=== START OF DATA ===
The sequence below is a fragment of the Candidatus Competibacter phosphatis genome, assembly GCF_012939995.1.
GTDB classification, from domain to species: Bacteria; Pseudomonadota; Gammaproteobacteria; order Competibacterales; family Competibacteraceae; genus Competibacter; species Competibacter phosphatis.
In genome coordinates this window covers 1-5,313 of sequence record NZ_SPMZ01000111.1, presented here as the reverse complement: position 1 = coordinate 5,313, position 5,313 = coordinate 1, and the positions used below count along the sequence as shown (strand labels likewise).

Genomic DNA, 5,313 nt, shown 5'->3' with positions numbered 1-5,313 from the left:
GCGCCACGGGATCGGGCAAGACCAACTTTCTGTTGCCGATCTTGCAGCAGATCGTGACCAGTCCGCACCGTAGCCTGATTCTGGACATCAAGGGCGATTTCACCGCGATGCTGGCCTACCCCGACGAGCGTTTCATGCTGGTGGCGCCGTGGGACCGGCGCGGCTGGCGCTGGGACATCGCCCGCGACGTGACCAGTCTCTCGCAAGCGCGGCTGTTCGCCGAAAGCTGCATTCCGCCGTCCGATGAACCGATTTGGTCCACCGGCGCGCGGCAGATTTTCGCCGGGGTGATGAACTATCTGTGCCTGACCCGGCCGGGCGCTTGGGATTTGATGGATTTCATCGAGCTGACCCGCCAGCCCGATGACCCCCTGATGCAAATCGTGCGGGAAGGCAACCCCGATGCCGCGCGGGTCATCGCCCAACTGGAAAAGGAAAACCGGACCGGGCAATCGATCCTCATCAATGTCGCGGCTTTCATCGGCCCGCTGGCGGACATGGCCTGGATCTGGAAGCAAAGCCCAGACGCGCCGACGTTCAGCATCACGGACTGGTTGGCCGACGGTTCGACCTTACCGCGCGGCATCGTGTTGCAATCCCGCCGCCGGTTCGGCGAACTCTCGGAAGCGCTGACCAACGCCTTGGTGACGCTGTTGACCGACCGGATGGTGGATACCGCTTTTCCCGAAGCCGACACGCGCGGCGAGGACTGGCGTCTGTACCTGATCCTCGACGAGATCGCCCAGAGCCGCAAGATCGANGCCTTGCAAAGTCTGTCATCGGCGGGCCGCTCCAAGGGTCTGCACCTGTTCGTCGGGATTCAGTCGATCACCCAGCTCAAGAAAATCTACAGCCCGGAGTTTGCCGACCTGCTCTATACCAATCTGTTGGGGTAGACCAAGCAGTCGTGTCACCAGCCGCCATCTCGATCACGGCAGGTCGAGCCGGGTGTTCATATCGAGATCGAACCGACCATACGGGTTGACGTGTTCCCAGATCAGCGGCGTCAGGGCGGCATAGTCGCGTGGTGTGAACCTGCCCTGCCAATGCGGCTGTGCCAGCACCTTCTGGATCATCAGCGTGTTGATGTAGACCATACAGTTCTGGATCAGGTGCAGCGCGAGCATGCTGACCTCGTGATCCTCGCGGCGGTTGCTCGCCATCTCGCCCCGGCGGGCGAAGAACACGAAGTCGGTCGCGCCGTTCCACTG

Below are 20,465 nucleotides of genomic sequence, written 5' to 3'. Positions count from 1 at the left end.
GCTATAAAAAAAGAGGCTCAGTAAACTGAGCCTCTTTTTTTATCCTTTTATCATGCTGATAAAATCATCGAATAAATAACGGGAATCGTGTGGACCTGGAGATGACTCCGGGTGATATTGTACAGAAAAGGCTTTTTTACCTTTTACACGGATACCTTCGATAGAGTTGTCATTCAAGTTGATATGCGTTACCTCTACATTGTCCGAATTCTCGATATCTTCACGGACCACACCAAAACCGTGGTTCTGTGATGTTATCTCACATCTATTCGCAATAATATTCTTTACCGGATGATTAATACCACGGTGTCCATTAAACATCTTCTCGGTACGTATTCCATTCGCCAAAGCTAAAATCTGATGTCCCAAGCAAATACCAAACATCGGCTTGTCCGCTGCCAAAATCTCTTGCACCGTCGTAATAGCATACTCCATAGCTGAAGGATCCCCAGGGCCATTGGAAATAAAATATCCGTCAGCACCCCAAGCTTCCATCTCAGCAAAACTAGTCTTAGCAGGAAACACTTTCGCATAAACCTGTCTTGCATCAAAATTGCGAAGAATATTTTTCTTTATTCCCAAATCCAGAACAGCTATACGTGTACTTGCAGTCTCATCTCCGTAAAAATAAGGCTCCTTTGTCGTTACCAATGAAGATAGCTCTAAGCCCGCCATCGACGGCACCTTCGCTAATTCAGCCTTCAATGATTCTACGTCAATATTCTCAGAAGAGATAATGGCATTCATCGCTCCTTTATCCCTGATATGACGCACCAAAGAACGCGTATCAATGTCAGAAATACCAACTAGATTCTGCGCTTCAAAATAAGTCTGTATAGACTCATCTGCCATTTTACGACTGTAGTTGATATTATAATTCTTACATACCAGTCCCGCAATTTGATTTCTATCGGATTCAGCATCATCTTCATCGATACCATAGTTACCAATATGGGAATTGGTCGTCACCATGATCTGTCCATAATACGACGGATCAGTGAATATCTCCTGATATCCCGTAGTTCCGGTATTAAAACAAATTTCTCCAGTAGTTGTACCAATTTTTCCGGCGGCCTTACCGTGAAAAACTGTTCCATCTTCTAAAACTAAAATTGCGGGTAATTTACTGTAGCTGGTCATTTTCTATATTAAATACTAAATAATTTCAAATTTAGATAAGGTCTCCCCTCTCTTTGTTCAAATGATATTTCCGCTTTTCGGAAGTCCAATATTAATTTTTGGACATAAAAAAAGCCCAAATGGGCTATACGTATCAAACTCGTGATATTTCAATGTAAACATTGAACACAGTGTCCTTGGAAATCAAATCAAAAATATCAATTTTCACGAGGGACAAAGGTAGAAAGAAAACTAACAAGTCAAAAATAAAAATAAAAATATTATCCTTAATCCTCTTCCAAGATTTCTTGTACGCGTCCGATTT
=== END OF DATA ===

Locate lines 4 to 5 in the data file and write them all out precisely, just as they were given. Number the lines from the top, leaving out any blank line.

Genomic DNA, 5,313 nt, shown 5'->3' with positions numbered 1-5,313 from the left:
GCGCCACGGGATCGGGCAAGACCAACTTTCTGTTGCCGATCTTGCAGCAGATCGTGACCAGTCCGCACCGTAGCCTGATTCTGGACATCAAGGGCGATTTCACCGCGATGCTGGCCTACCCCGACGAGCGTTTCATGCTGGTGGCGCCGTGGGACCGGCGCGGCTGGCGCTGGGACATCGCCCGCGACGTGACCAGTCTCTCGCAAGCGCGGCTGTTCGCCGAAAGCTGCATTCCGCCGTCCGATGAACCGATTTGGTCCACCGGCGCGCGGCAGATTTTCGCCGGGGTGATGAACTATCTGTGCCTGACCCGGCCGGGCGCTTGGGATTTGATGGATTTCATCGAGCTGACCCGCCAGCCCGATGACCCCCTGATGCAAATCGTGCGGGAAGGCAACCCCGATGCCGCGCGGGTCATCGCCCAACTGGAAAAGGAAAACCGGACCGGGCAATCGATCCTCATCAATGTCGCGGCTTTCATCGGCCCGCTGGCGGACATGGCCTGGATCTGGAAGCAAAGCCCAGACGCGCCGACGTTCAGCATCACGGACTGGTTGGCCGACGGTTCGACCTTACCGCGCGGCATCGTGTTGCAATCCCGCCGCCGGTTCGGCGAACTCTCGGAAGCGCTGACCAACGCCTTGGTGACGCTGTTGACCGACCGGATGGTGGATACCGCTTTTCCCGAAGCCGACACGCGCGGCGAGGACTGGCGTCTGTACCTGATCCTCGACGAGATCGCCCAGAGCCGCAAGATCGANGCCTTGCAAAGTCTGTCATCGGCGGGCCGCTCCAAGGGTCTGCACCTGTTCGTCGGGATTCAGTCGATCACCCAGCTCAAGAAAATCTACAGCCCGGAGTTTGCCGACCTGCTCTATACCAATCTGTTGGGGTAGACCAAGCAGTCGTGTCACCAGCCGCCATCTCGATCACGGCAGGTCGAGCCGGGTGTTCATATCGAGATCGAACCGACCATACGGGTTGACGTGTTCCCAGATCAGCGGCGTCAGGGCGGCATAGTCGCGTGGTGTGAACCTGCCCTGCCAATGCGGCTGTGCCAGCACCTTCTGGATCATCAGCGTGTTGATGTAGACCATACAGTTCTGGATCAGGTGCAGCGCGAGCATGCTGACCTCGTGATCCTCGCGGCGGTTGCTCGCCATCTCGCCCCGGCGGGCGAAGAACACGAAGTCGGTCGCGCCGTTCCACTG